Boeven P.H.G.,University of Hohenheim | Wurschum T.,University of Hohenheim | Weissmann S.,Saatzucht Dr. Hege GbR | Miedaner T.,University of Hohenheim | Maurer H.P.,University of Hohenheim
Euphytica | Year: 2015

Like other small grain cereals, triticale (×Triticosecale Wittmack) is also affected by Fusarium head blight (FHB) which is a serious plant disease leading to yield losses and to a contamination of feed and food by harmful mycotoxins. Use of resistant varieties is the most effective way to manage FHB infections. More recently, commercial hybrid breeding in autogamous cereals has received increased interest. Therefore, we built a bridge between hybrid and resistance breeding and conducted a multi-environmental field trial using deliberate inoculation with Fusarium culmorum to: (i) evaluate different hybrid prediction approaches based on phenotypic and/or genomic data; (ii) compare the effect of cytoplasmic male sterility (CMS) inducing cytoplasm and normal (N) cytoplasm on FHB resistance. We evaluated 226 single cross hybrids, their paternal and maternal lines in both CMS- and N-cytoplasm. Our analysis revealed a large genetic variation for FHB resistance. Single cross hybrids tended to be more resistant than their parental lines. We observed a close association between N-lines and CMS-lines for FHB resistance. We found a predominance of σGCA2over σSCA2for FHB resistance. Correlation between the sum of general combining ability (GCA) effects and hybrid performance was high for FHB resistance. Mid-parent performance served as a moderate indicator for FHB resistance of single crosses. Best linear unbiased prediction of hybrid performance based on relatedness between tested and untested genotypes estimated by marker data showed great potential for hybrid prediction when no reliable per se information or GCA estimates are available. © 2015 Springer Science+Business Media Dordrecht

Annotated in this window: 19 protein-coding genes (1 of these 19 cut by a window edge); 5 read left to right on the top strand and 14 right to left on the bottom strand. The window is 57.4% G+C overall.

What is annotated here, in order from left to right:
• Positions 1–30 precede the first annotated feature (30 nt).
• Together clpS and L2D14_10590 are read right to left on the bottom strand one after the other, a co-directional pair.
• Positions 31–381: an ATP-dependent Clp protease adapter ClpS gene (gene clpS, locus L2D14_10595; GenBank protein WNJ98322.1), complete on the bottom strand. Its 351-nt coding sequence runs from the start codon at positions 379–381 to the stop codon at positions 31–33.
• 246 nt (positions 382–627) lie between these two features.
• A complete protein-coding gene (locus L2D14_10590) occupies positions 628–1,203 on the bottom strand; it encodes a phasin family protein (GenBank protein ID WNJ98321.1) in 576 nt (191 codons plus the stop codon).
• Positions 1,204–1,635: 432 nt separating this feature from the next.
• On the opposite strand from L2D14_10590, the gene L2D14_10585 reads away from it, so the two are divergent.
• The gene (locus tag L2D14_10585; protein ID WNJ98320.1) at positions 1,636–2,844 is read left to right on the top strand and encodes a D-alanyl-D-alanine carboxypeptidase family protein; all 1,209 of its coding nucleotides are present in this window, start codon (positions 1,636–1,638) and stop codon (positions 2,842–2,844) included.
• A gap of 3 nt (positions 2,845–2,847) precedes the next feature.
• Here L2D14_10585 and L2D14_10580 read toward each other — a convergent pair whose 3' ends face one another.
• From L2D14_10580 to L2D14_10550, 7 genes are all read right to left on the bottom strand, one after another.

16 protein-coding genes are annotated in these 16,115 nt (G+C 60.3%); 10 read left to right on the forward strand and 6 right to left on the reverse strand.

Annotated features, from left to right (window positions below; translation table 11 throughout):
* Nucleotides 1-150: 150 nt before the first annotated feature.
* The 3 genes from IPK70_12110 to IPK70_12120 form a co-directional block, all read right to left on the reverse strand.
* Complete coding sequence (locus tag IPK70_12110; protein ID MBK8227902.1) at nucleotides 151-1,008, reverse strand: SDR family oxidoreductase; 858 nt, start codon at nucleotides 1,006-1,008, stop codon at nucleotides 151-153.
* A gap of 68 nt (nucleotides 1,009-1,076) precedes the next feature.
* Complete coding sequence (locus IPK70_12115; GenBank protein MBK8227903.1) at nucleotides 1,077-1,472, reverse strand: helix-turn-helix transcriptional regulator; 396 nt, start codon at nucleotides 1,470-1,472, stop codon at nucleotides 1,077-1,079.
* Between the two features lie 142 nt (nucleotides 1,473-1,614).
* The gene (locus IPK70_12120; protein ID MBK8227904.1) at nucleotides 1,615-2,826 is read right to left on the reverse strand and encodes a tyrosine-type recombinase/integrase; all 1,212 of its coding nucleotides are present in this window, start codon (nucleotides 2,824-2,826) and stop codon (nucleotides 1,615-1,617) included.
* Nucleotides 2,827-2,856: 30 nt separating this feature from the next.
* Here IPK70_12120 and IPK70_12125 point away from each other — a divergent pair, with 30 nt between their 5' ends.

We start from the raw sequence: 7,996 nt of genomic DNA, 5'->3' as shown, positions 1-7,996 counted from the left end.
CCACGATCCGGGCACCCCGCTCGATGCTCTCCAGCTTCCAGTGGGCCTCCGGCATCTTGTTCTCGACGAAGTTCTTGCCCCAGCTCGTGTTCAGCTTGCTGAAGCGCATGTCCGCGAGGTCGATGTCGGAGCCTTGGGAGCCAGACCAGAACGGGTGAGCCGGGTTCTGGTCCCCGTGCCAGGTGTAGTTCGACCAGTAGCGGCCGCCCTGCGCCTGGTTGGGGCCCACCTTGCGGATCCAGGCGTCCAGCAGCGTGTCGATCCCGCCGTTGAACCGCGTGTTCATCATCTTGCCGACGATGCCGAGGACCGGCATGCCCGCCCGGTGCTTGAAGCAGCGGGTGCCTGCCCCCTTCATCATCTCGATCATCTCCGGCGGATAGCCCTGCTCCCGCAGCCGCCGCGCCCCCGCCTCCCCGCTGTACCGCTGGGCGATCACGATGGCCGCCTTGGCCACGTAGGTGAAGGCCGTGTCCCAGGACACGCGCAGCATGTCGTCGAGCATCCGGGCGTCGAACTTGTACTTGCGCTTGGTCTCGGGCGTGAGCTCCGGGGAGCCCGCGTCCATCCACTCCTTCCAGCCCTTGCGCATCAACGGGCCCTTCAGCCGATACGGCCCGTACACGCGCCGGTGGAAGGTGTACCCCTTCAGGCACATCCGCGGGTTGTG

Gowda M.,University of Hohenheim | Zhao Y.,University of Hohenheim | Maurer H.P.,University of Hohenheim | Weissmann E.A.,Saatzucht Dr. Hege GbR | And 2 more authors.
Euphytica | Year: 2013

Predicting single-cross performance is of special interest in hybrid breeding of triticale. We used molecular and phenotypic data of factorial triticale crosses and compared several approaches to predict their single-cross performance. Twenty-three inbred lines and their 76 incomplete factorial crosses were field evaluated for grain yield, plant height, and heading time at five locations in Central Europe. In addition, the parental lines were genotyped with 52 SSR markers. Plant height and heading time were predicted with high accuracy based on mid-parent performance. In contrast, prediction of hybrid performance based on mid-parent value was not accurate for grain yield. Using general combining ability effects led to an enhanced prediction accuracy of hybrid grain yield performance. This accuracy could be slightly improved using best linear unbiased prediction approaches. The prediction accuracy was considerably high even if the number of tested hybrids was small. Consequently, best linear unbiased prediction of hybrid performance is a promising tool for hybrid triticale breeding programs. © 2012 Springer Science+Business Media B.V.